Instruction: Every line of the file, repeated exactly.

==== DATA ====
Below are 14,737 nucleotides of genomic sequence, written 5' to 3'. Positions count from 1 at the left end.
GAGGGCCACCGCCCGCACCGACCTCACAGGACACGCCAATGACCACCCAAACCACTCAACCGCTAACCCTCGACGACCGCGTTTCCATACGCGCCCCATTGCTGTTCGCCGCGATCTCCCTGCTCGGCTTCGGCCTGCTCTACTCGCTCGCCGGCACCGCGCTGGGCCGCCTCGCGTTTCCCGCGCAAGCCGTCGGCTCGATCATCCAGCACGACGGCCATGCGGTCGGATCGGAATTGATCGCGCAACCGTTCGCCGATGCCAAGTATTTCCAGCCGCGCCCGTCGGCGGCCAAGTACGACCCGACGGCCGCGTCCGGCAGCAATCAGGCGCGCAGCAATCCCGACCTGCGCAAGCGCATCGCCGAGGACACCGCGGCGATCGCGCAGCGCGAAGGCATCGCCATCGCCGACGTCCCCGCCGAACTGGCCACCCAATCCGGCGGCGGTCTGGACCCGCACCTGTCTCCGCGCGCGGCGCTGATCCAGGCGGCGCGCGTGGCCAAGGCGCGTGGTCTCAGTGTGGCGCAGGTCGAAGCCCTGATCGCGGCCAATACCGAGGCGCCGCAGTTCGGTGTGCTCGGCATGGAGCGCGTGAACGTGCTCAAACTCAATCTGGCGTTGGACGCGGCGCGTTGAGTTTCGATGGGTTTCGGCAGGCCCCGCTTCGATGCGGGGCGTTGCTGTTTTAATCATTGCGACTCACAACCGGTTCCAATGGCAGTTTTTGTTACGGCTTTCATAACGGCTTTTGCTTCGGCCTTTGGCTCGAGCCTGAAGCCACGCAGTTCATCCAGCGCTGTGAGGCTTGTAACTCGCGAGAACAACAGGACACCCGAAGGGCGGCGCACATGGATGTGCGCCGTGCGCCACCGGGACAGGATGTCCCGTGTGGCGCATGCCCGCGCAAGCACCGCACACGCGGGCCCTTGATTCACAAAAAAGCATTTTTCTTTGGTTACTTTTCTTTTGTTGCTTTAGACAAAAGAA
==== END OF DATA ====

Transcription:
Below are 14,737 nucleotides of genomic sequence, written 5' to 3'. Positions count from 1 at the left end.
GAGGGCCACCGCCCGCACCGACCTCACAGGACACGCCAATGACCACCCAAACCACTCAACCGCTAACCCTCGACGACCGCGTTTCCATACGCGCCCCATTGCTGTTCGCCGCGATCTCCCTGCTCGGCTTCGGCCTGCTCTACTCGCTCGCCGGCACCGCGCTGGGCCGCCTCGCGTTTCCCGCGCAAGCCGTCGGCTCGATCATCCAGCACGACGGCCATGCGGTCGGATCGGAATTGATCGCGCAACCGTTCGCCGATGCCAAGTATTTCCAGCCGCGCCCGTCGGCGGCCAAGTACGACCCGACGGCCGCGTCCGGCAGCAATCAGGCGCGCAGCAATCCCGACCTGCGCAAGCGCATCGCCGAGGACACCGCGGCGATCGCGCAGCGCGAAGGCATCGCCATCGCCGACGTCCCCGCCGAACTGGCCACCCAATCCGGCGGCGGTCTGGACCCGCACCTGTCTCCGCGCGCGGCGCTGATCCAGGCGGCGCGCGTGGCCAAGGCGCGTGGTCTCAGTGTGGCGCAGGTCGAAGCCCTGATCGCGGCCAATACCGAGGCGCCGCAGTTCGGTGTGCTCGGCATGGAGCGCGTGAACGTGCTCAAACTCAATCTGGCGTTGGACGCGGCGCGTTGAGTTTCGATGGGTTTCGGCAGGCCCCGCTTCGATGCGGGGCGTTGCTGTTTTAATCATTGCGACTCACAACCGGTTCCAATGGCAGTTTTTGTTACGGCTTTCATAACGGCTTTTGCTTCGGCCTTTGGCTCGAGCCTGAAGCCACGCAGTTCATCCAGCGCTGTGAGGCTTGTAACTCGCGAGAACAACAGGACACCCGAAGGGCGGCGCACATGGATGTGCGCCGTGCGCCACCGGGACAGGATGTCCCGTGTGGCGCATGCCCGCGCAAGCACCGCACACGCGGGCCCTTGATTCACAAAAAAGCATTTTTCTTTGGTTACTTTTCTTTTGTTGCTTTAGACAAAAGAA